The growing demand for healthier food products has to lead to the innovation of zeolite additives in animal feed. According to recent studies, all animal feed is contaminated by more than one mycotoxin. According to Gowda, N. K. S, in his book Aflatoxins, it is estimated about 25% of the world’s livestock is affected by mycotoxins annually.
Mycotoxins cause harm to animals and humans. Recent studies on Zeolite have successfully found many great benefits as an additive in animal feed. Clinoptilolite is naturally organic, non-toxic, and absorbs odor. The use of zeolite in stored animal feed acts as an anti-clumping agent and reduces the risk of mold. Additionally, zeolite selectively captures ammonia molecules, heavy metals, toxins, and ammonia. The binding of ammonia, which reduces nitrogen excretion in feces, can lower concentrations in livestock farms and in the environment (Amon et al. 1997)
Mixing zeolite in animal feed has produced positive performance results including; metabolic utilization of nutrients and basic health improvements for broilers.
In one study of 2%, 4%, and a control group of zeolite mixed in animal feed, the 2% group had significantly higher egg weight of 64.68g. This shows that at 2% of zeolite the growth of the egg is healthier. The 4% group decreased the egg weight to 62.20g and the control group egg weight stayed at a 63.73g. (Macháček 2010).
Additionally, the study found that the 2% group decreased its feed consumption to 114g, and the control group was at a 118g. (Macháček 2010). With a lower feed consumption rate, the chicken in the 2% group increased metabolic utilization of fat, nitrogen-free extracts, starch, and gross energy compared to the control group.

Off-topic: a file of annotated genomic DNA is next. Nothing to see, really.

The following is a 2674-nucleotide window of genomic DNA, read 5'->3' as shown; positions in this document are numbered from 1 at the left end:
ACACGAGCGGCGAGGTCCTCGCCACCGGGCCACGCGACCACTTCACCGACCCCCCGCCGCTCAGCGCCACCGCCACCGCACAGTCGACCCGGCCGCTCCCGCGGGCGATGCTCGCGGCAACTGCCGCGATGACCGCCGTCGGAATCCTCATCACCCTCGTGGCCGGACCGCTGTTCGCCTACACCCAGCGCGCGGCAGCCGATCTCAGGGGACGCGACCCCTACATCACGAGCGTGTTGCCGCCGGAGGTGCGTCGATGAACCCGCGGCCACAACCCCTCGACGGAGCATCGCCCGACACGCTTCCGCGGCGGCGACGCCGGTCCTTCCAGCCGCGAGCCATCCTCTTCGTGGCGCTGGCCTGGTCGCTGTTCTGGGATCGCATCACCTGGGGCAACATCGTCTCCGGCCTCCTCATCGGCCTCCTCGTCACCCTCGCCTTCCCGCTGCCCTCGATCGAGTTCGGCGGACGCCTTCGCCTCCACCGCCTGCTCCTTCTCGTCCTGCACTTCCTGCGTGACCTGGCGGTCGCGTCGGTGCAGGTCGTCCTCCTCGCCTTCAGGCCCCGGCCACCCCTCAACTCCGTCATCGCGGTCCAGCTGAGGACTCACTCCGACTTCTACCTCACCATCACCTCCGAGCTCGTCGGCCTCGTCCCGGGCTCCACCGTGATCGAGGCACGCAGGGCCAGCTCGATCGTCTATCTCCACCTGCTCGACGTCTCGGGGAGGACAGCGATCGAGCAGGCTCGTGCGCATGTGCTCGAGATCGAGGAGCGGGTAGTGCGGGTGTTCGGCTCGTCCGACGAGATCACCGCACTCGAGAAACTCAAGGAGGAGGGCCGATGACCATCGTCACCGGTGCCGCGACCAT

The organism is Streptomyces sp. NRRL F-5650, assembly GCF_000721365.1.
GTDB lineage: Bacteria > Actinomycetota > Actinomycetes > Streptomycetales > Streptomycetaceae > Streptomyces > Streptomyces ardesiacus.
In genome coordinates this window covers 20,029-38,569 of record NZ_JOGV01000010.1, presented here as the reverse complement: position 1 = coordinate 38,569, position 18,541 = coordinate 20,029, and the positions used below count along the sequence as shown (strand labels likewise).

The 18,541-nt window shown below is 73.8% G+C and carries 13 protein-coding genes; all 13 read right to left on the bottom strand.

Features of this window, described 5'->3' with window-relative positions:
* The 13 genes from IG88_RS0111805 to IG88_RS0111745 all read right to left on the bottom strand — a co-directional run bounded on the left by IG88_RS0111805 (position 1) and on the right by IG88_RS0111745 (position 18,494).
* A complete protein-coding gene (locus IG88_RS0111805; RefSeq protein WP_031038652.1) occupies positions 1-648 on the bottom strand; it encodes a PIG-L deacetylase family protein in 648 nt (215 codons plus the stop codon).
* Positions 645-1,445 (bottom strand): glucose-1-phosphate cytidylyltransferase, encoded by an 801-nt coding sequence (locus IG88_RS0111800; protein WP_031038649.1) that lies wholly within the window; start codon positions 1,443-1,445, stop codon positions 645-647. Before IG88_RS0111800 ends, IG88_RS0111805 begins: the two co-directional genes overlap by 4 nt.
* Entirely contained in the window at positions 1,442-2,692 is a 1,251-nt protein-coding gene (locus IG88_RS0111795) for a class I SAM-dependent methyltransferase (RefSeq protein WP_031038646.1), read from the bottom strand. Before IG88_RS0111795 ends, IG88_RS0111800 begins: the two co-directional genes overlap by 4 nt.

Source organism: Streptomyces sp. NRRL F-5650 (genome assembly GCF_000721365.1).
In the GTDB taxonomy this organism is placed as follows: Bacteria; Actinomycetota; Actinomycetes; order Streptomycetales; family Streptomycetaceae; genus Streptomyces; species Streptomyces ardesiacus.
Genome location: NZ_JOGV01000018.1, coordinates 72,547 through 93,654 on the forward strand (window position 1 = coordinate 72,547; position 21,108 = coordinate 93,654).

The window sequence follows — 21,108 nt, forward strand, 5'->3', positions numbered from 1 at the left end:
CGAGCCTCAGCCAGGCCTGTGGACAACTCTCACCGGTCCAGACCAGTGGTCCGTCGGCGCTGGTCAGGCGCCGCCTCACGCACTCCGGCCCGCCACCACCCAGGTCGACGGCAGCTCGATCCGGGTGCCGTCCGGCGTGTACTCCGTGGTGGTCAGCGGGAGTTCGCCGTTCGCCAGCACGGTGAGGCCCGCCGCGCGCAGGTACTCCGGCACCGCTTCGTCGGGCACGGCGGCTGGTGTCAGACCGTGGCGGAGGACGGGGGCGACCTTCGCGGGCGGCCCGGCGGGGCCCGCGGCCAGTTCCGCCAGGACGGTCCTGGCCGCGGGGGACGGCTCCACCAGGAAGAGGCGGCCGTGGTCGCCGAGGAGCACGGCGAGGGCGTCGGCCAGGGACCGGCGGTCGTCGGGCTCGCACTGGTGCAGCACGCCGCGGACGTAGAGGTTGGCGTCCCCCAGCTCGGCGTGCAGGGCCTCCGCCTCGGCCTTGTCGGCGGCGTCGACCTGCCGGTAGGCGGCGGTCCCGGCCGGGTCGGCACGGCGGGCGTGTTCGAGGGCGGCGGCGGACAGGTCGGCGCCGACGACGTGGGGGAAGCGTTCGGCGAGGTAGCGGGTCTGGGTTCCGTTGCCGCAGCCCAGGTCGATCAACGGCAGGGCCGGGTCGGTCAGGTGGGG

Another study shows how 2% of zeolite mixed in with feed for poultry has had positive
effects of broiler growth and litter quality. (Karamanlis 2008). By adding zeolite to sawdust the broiler chicken’s quality of litter improved. Another effect of zeolite introduced to animal feed is disease prevention. A 2011 study produced positive results when using different concentrations of zeolite as a feed additive for broilers; it was able to control Salmonella at the broiler farm. (Al-Nasser 2011).
Results from a study done on protecting animal feed from pathogens showed that zeolite added to chicken feed reduced flora levels. Compared to the controlled group in the chicken body, the experiment was successful with amounts at a level of 0,5% or 1%. Another finding indicated that the additive zeolite helped with performance levels and production of organs, specifically omega 3 fatty acids.
- Effects of the feed additive ZeoFeed on Nutrient Metabolism and
2 . Karamanlis_The Effect of Natural Zeolite on the Performance of Broiler Chickens
- Fendri, I., Khannous, L., Mallek, Z., Traore, A. I., Gharsallah, N., & Gdoura, R. (2012). Influence of Zeolite on fatty acid composition and egg quality in Tunisian Laying Hens. Lipids in health and disease, 11(1), 71.
- Vila-Donat, P., Marín, S., Sanchis, V., & Ramos, A. J. (2018). A review of the mycotoxin adsorbing agents, with an emphasis on their multi-binding capacity, for animal feed decontamination. Food and chemical toxicology.
- Abas, İ., Bilal, T., Ercag, E., & Keser, O. (2011). The effect of organic acid and zeolite addition alone and in combination on the bone mineral value in broilers fed different dietary phosphorus levels. Asian J. Anim. Vet. Adv, 6, 678-687.
- Gowda, N. K. S., Swamy, H. V. L. N., & Mahajan, P. (2013). Recent advances for control, counteraction and amelioration of potential aflatoxins in animal feeds. In Aflatoxins-Recent Advances and Future Prospects. InTech.